36 Policymaking in a Complex World: Putting Trade and Investment Back on the Agenda
By Victor K Fung and Martin Senn

72

Interview with Myron Brilliant, Senior Vice President for International Affairs, U.S. Chamber of Commerce Healthy Weight Can Lead to a Healthy Physical and Economic Future
By Ambassador Lisa Gable

38 Trade Policy and Export-Led Growth in the Context of Global Imbalances 40


By Eduardo Eurnekian and Javier Milei

74

The Global Outreach of Turkeys Private Sector


By M. Rifat Hisarckloglu

76

Food Deserts: Community Food Security for the 2012 Farm Bill
By Ashley Edgette

44 Information Communications Technology and Innovation: More Than Technology and Patents
By Robert Higgins

78

Empowering Our Farmers to Feed a Hungry Planet Today


By Sandra E. Peterson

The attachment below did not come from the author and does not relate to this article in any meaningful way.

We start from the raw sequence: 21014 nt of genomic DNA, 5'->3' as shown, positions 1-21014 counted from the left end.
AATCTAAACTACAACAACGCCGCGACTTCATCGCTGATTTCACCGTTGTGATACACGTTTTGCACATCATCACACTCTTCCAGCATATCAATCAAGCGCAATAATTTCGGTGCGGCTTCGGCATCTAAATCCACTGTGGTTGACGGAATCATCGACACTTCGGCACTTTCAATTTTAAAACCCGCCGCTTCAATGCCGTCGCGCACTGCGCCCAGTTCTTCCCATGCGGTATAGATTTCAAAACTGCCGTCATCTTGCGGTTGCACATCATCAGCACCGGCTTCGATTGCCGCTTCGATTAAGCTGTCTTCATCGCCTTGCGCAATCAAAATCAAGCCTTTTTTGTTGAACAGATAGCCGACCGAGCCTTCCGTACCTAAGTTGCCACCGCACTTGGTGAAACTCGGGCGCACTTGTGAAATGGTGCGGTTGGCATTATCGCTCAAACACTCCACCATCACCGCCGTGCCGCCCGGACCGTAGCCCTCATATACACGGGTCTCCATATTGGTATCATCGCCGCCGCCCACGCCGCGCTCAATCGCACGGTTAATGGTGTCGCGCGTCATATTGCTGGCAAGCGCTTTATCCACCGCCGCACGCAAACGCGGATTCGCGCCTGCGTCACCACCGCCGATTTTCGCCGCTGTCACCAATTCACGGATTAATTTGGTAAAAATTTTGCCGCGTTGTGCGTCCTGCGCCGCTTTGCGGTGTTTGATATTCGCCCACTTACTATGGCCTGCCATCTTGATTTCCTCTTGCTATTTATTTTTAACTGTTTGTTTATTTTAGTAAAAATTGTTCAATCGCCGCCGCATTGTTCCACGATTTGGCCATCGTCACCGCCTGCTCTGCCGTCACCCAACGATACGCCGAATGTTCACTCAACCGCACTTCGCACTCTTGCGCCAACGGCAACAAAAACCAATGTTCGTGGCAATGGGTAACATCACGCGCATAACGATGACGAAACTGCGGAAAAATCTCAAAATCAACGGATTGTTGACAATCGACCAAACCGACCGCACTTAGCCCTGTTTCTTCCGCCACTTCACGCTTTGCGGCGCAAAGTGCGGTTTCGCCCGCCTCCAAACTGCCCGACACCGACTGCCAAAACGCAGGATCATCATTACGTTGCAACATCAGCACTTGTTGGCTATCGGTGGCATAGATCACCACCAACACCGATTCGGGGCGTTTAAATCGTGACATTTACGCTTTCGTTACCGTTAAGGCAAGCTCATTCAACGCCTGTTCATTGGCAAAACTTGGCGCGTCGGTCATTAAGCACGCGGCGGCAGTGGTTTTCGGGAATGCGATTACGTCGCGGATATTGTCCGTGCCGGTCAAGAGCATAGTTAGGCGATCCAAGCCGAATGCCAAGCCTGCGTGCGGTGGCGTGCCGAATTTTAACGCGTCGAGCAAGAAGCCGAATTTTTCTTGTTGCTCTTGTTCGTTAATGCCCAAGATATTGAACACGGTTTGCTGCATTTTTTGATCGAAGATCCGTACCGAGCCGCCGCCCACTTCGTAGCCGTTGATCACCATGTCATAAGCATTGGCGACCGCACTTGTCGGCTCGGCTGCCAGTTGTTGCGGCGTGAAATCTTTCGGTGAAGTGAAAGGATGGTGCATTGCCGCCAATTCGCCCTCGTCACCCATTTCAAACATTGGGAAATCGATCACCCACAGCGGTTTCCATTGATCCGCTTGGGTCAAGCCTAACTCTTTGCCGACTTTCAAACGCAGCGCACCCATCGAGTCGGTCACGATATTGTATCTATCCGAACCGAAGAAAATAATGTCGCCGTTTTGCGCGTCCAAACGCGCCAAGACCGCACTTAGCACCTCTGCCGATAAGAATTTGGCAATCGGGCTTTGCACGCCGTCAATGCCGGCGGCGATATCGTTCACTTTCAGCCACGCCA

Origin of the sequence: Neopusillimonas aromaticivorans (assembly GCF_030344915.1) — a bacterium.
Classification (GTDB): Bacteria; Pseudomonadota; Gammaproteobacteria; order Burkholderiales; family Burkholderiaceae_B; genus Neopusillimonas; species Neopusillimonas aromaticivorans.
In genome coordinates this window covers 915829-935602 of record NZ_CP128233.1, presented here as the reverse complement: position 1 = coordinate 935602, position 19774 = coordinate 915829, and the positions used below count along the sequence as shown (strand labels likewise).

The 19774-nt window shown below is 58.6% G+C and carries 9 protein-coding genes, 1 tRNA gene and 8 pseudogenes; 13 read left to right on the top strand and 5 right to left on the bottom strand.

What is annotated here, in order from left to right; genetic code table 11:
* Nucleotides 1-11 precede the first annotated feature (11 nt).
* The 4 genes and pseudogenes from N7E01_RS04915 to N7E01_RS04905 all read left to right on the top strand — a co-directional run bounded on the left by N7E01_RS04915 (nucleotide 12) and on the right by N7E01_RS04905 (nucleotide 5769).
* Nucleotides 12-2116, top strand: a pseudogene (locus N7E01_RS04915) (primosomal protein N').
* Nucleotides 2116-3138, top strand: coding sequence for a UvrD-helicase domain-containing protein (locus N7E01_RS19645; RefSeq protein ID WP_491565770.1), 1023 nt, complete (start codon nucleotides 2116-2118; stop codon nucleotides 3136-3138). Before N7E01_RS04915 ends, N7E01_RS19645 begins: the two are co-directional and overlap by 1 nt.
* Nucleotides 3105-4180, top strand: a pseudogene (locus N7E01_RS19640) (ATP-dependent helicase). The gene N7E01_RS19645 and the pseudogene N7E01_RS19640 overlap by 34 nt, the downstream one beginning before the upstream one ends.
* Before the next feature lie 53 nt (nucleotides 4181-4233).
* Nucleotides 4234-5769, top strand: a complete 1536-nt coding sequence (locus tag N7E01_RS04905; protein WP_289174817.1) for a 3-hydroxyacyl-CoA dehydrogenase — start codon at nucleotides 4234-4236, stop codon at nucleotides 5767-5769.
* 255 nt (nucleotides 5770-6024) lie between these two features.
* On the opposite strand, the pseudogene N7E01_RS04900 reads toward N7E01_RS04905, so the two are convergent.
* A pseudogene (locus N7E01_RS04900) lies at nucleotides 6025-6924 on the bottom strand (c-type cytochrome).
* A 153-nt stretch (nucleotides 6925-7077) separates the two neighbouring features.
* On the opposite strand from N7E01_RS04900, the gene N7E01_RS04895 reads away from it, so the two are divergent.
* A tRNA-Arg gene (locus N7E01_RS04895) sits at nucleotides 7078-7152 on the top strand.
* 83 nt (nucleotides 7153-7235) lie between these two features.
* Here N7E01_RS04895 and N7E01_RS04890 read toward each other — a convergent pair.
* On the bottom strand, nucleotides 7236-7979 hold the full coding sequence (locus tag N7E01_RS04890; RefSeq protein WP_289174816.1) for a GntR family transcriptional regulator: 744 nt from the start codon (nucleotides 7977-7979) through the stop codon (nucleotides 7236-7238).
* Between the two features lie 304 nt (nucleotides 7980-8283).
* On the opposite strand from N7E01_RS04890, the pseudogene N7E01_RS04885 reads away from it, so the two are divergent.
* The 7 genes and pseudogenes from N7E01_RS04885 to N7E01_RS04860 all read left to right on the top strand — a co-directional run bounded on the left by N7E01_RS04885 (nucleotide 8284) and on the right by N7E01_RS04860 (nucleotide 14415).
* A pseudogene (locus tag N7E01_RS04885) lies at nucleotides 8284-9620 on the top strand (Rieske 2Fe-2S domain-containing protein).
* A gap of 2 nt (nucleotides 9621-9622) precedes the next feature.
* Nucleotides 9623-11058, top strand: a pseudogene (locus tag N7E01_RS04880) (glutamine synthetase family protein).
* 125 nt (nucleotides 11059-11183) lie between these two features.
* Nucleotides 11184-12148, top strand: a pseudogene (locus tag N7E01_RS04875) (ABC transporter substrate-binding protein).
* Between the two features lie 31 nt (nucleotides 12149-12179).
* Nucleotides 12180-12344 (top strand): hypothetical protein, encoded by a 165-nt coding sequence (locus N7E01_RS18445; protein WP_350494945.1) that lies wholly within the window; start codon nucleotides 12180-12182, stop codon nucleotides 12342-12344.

48 Financial Regulation & Inclusion


By Sarah Day

84

Interview with Daniel Servitje, CEO, Grupo Bimbo

50

IP, the Economy, and Whats at Risk


By David Benjamin

86

LEGAL The G20 Summit Magazine is a yearly publication independent of political affiliations or agendas published by The CAT Company. The articles in the G20 Summit Magazine represent the views of their authors and do not necessarily reflect those of the editors and the publishers. While the editors assume responsibility for the selection of the articles, the authors are responsible for the facts and interpretations of their articles. Authors retain all legal and copy rights to their articles. None of the articles can be reproduced without the permission of the editors and the authors.

DSK

The Year of Business Diplomacy